Simple minds would believe the Red Sox exist solely for the purpose of playing baseball. Recent events belie that truth. Only the Patriots ascension prevents them from playing 'Monopoly' (sorry Danny) and the Sox have revealed their Parchesi Management style. However, the Sox are all about playing high stakes baseball chess, 'Battle Chess' style.
From the top, we have King Henry with the all-powerful Queen, Larry Lucchino at his side. Think of him as Luqueeno. The next most powerful pieces on the board are the cornerstones/castles, David Ortiz and Manny Ramirez. The bishops? Statesmen of the team Curt Schilling and Tim Wakefield. The knights of the team were, of course, Theo Epstein (on his high horse apparently) and free agent jumper Johnny Damon. Of course, most of the players are pawns, but pawns are not exclusively players. Globe scribe Dan Shaughnessy got into the game as a pawn, too.
Henry's performance the other day brought tears to my eyes, Crock of Dial up streaming radio tears naturally, as we heard how the owner couldn't imagine that Theo Epstein might leave. Henry's legendary investing brilliance contrasted with his lack of imagination as el jefe of the regional treasure.
Ah, but there's the rub. As Red Sox fans, we suffer the delusion (according to colleague Dr. Edward Fischer) that we control a 'private issue in the public domain.' The Red Sox maintain a highly profitable, highly successful business that they rule. Remember the Golden Rule of business, "he who has the gold makes the rules."
We ask ourselves ponderous questions about 'our team'. What is the mission and the vision of the Boston Red Sox, the 'Prime Directive'. The Red Sox mission statement would read something like, "to provide entertainment to the baseball fans of New England, providing an exciting atmosphere and a winning team (while making money hand over fist)". Events demonstrate that management believes the position of General Manager to be fungible and secondary to business operations. Second, we can't know what constitutes management's vision. From a strictly business standpoint, if the Sox could develop the talent evaluation, development, and procurement success of (let's say) Oakland or Minnesota, then they could field playoff caliber teams with payroll perhaps 75 percent or less of current.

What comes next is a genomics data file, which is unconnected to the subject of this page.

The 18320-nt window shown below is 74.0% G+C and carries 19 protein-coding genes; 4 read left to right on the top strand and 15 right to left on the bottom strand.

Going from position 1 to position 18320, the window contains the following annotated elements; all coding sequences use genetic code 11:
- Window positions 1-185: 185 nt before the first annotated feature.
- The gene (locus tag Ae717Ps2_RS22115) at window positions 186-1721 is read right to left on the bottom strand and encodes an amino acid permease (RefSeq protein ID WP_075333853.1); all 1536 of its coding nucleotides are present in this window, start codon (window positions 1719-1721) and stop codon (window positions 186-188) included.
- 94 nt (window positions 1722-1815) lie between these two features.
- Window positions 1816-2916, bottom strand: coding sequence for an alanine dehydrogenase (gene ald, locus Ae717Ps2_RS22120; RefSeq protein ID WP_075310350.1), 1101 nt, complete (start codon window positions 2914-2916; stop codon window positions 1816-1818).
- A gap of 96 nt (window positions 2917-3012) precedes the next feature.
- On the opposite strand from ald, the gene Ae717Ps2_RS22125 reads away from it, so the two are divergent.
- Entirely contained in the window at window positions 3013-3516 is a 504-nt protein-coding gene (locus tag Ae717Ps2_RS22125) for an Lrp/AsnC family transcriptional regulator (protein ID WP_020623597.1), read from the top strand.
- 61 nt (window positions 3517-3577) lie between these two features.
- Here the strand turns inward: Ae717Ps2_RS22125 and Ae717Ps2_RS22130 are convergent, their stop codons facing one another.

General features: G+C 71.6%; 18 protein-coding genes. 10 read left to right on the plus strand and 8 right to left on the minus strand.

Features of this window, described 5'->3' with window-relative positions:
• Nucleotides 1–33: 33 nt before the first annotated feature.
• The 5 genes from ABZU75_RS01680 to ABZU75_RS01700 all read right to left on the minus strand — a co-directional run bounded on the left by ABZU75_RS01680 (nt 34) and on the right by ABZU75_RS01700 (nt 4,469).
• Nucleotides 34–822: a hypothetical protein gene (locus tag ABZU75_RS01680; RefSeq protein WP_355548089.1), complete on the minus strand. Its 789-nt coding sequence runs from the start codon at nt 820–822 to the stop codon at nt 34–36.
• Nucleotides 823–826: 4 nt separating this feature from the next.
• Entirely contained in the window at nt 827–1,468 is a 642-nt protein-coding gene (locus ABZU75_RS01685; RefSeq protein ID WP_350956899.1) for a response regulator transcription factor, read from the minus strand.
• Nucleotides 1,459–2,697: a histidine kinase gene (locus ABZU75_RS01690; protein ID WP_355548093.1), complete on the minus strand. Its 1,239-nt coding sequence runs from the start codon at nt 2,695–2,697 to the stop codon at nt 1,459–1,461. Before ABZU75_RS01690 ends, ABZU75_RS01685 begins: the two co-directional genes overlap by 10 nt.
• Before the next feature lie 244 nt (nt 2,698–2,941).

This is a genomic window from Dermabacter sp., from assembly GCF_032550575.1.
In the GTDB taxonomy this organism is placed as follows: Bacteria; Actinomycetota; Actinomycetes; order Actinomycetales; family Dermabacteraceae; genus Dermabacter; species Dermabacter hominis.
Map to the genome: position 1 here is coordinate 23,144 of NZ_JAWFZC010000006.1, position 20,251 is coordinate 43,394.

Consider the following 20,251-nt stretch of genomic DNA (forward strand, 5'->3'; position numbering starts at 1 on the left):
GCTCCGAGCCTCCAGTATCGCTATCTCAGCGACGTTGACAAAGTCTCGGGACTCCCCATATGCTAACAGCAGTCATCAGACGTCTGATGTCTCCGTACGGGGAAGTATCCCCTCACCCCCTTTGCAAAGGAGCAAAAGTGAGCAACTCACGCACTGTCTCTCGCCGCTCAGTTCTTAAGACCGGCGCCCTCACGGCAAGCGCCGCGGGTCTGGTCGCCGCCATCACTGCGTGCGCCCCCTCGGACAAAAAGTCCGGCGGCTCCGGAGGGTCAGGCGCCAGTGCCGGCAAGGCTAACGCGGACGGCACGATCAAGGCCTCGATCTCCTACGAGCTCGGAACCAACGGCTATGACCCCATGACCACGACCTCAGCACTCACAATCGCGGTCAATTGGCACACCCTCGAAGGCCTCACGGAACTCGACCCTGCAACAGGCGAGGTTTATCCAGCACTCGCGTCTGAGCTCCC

With whatever debt service the Sox have, good businessmen and women certainly must desire to increase their net cashflow, both through revenue growth (ticket prices, additional seating, merchandise, cable and media), debt reduction if possible, and through cost reduction (farm system success raising lower salaried talent, bargain free agents, attrition of expensive contracts, jettisoning problem contracts like Manny Ramirez'). I can't fault them for exercising good business acumen.
As fans, we have to ask when or if sound business thinking results in inreparable damage to the franchise. Certainly, the apotheosis of Theo overstates his value ("the show must go on"), but John Henry also knows that the majority of profits come from the minority of trades (home runs). The Red Sox calculated Epstein's loss as wholely acceptable. Luqeeno's statement yesterday reaffirms that judgement.
From a 'risk management' standpoint (that is how these guys think), everyone is expendable (pawns) as long as the proprietary business status remains. There's no National League franchise showing up at Nickerson Field and the reporters will soon focus (happening already) on moving on and discounting the administrative faux pas that will soon enough be a footnote in Red Sox history. Game on.